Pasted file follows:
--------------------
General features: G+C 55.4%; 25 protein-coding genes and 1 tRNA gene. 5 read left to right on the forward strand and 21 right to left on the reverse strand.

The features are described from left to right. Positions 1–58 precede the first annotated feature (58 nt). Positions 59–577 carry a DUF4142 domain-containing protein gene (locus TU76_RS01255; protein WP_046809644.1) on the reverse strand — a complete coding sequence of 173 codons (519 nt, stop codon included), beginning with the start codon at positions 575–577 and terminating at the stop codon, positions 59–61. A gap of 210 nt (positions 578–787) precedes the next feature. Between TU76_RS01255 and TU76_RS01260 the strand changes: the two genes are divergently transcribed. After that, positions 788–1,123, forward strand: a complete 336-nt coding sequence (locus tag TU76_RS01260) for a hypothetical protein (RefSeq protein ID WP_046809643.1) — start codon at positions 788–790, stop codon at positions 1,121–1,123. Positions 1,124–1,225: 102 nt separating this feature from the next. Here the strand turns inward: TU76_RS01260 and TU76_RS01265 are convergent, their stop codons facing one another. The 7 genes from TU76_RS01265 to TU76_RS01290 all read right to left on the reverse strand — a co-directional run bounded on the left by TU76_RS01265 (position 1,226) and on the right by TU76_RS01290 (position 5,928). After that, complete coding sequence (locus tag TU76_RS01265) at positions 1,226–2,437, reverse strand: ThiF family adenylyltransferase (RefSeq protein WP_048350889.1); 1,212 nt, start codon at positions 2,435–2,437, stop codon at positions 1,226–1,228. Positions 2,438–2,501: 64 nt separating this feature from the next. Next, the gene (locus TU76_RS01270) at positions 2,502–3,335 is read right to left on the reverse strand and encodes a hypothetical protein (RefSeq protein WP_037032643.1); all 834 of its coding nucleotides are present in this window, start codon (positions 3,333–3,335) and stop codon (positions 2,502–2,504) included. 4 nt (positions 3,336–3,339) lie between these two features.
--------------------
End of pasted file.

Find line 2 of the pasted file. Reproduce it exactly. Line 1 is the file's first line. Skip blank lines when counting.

The features are described from left to right. Positions 1–58 precede the first annotated feature (58 nt). Positions 59–577 carry a DUF4142 domain-containing protein gene (locus TU76_RS01255; protein WP_046809644.1) on the reverse strand — a complete coding sequence of 173 codons (519 nt, stop codon included), beginning with the start codon at positions 575–577 and terminating at the stop codon, positions 59–61. A gap of 210 nt (positions 578–787) precedes the next feature. Between TU76_RS01255 and TU76_RS01260 the strand changes: the two genes are divergently transcribed. After that, positions 788–1,123, forward strand: a complete 336-nt coding sequence (locus tag TU76_RS01260) for a hypothetical protein (RefSeq protein ID WP_046809643.1) — start codon at positions 788–790, stop codon at positions 1,121–1,123. Positions 1,124–1,225: 102 nt separating this feature from the next. Here the strand turns inward: TU76_RS01260 and TU76_RS01265 are convergent, their stop codons facing one another. The 7 genes from TU76_RS01265 to TU76_RS01290 all read right to left on the reverse strand — a co-directional run bounded on the left by TU76_RS01265 (position 1,226) and on the right by TU76_RS01290 (position 5,928). After that, complete coding sequence (locus tag TU76_RS01265) at positions 1,226–2,437, reverse strand: ThiF family adenylyltransferase (RefSeq protein WP_048350889.1); 1,212 nt, start codon at positions 2,435–2,437, stop codon at positions 1,226–1,228. Positions 2,438–2,501: 64 nt separating this feature from the next. Next, the gene (locus TU76_RS01270) at positions 2,502–3,335 is read right to left on the reverse strand and encodes a hypothetical protein (RefSeq protein WP_037032643.1); all 834 of its coding nucleotides are present in this window, start codon (positions 3,333–3,335) and stop codon (positions 2,502–2,504) included. 4 nt (positions 3,336–3,339) lie between these two features.